For a long time, I supported him. I defended him. I wrote letters to John Floyd and Tom Hatley asking that they reverse their policies and their persecution of Wade. But I came to the point where I could no longer support him. I will not give my reasons on a public blog, but suffice it to say I do not believe he has either noble motives nor means in what he is doing.

I tried debating with him on his site. But the champion of “dissent” does not really foster open debate. He questions the spiritual motives and character of those who disagree with him. His gallery of anonymous hit-bloggers attacks anyone who disagrees with Wade. I honestly tried to engage on his site, but reasonable discussion is impossible on that site, if you disagree with Wade.
So, I just disengaged. I do not comment there and deleted his blog from my Google reader. It is amazing how much more enjoyable blogging is when you just leave “Grace and Truth to You” behind. By the way, I did the same thing with the anti-Wade BI sites. I see no difference between the moral quality of what Wade is doing and what they do. Its all the same blogging mud-slinging to me. And blogging is so much more fun when you just ignore both sides in that nonsense.

Is he conservative? I do not know and really don’t care anymore. I am trying to move into a Wade-free blogging world. I only gave this response because you asked about previous comments I had made.

Honestly, there was a time two years ago when Wade was a key figure. Had he chosen a different course and tactic, I think he could have substantially and positively impacted the SBC. But now, I think he is essentially irrelevant to any discussion of the future of the SBC.

Again, Ron, thank you for your questions and comments. I look forward to an honest dialogue with you. I have been as brutally honest as I could be. I encourage you to do the same. I will enjoy the dialogue.

I would love to meet you. I think you and I would probably agree on far more things than we disagree on.

Thursday, April 2, 2009

New Leaders for a Resurgent SBC

I got involved in blogging several years ago because I was concerned about what was happening with some of our SBC leaders. I am a big fan of Jerry Rankin and I did not like what I perceived to be an orchestrated move to push him out with the new (and silly) policies that were adopted there. There was a momentum for change among some of the young pastors and leaders in the convention. I do not qualify as young but I supported the need for reform in the SBC and the need to oppose the wrong direction many were forging - what has come to be known as Baptist Identity. There are noble proponents of that philosophy (as well as some stinkers) but I am convinced their direction is wrong for our convention.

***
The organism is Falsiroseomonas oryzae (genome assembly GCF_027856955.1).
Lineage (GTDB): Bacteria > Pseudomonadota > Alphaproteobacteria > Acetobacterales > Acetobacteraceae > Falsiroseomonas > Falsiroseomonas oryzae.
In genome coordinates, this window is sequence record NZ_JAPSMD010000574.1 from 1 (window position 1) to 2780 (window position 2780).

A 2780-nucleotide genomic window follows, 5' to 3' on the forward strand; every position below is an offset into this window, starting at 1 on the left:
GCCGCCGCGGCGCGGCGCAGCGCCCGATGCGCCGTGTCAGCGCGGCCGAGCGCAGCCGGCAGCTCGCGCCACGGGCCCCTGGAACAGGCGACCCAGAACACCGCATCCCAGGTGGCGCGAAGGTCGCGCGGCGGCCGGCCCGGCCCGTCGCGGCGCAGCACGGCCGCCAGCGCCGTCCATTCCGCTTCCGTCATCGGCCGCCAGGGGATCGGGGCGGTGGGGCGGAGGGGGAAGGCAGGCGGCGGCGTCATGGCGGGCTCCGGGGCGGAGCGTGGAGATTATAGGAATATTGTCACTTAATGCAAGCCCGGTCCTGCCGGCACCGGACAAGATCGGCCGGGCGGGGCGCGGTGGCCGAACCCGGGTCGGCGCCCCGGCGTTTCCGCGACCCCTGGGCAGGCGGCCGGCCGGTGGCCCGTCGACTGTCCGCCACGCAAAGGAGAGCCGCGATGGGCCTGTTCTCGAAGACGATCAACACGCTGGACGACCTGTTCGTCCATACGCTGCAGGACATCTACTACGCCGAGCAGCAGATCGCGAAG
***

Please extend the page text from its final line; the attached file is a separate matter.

The problem is that the "reform" movement didn't really have a noble leader. When it was time for the Conservative Resurgence, God raised up Adrian Rogers to lead us. He was neither perfect nor divine, but he was a statesman, a leader who seemed to have more than building a name for himself at heart, a leader who inspired others to follow, a leader who remained relentlessly gracious in the face of opposition. The reform movement had no such leader. It fractured and dwindled.

The biggest problem with the reform movement was that some of its leaders quickly subverted the conservative resurgence. I (and I think many others) wanted to reform the conservative SBC. However, many of the reform leaders have rejected the CR and denigrated its purposes and effects.

I will always be thankful for the leadership of Dr. Patterson in the CR. I think his leadership at SWBTS has been questionable at best. I think there are a lot of us who have this nuanced view - that we appreciate the CR but are suspect of the extremist views of some BI proponents. We want a conservative, but not rigid, legalistic, landmark or extremist denomination.

The reform movement floundered because there was no inspirational, motivational leader to rally us.

But, in recent months, there has been a new awakening. I read Alvin Reid's article "Tipping Point" on Between the Times. I can only hope and pray that the vision he articulates will win the day in the SBC. It seems that Southeastern Seminary is being raised up as a place for those of us who do not want to reject the CR but also do not want to buy into the BI movement. Instead of railing against each other about Calvinist/non-Calvinist idealogy, they did something unique. Nathan Finn and Alvin Reid wrote a series of articles on how a committed Calvinist and a committed non-Calvinist could co-exist. Southeastern is living that. They do not have a hard-core Calvinist Abstract, nor the militant anti-Calvinism that Dr. Patterson sometimes seems to exhibit. They are living together, modeling how it can be done.

Dr. Akin has spearheaded the "Great Commission Resurgence" movement which is providing some direction for our denomination as it faces the future.

My hope is that this movement to reform the SBC along committed conservative lines will continue to gather steam. They are committed to building up the SBC, not tearing it down as some blogs seem committed to doing. They are committed to focusing on reaching the lost, not on replicating one view of Baptist Identity.

I wish I was younger and could attend SEBTS. What a blessing that would be. I am so encouraged that God is raising up men such as these I have mentioned, and several others, who may be putting the SBC back on track to being the noble Great Commission denomination that it can be.

I am more hopeful about the future of the SBC than I have been in a long time.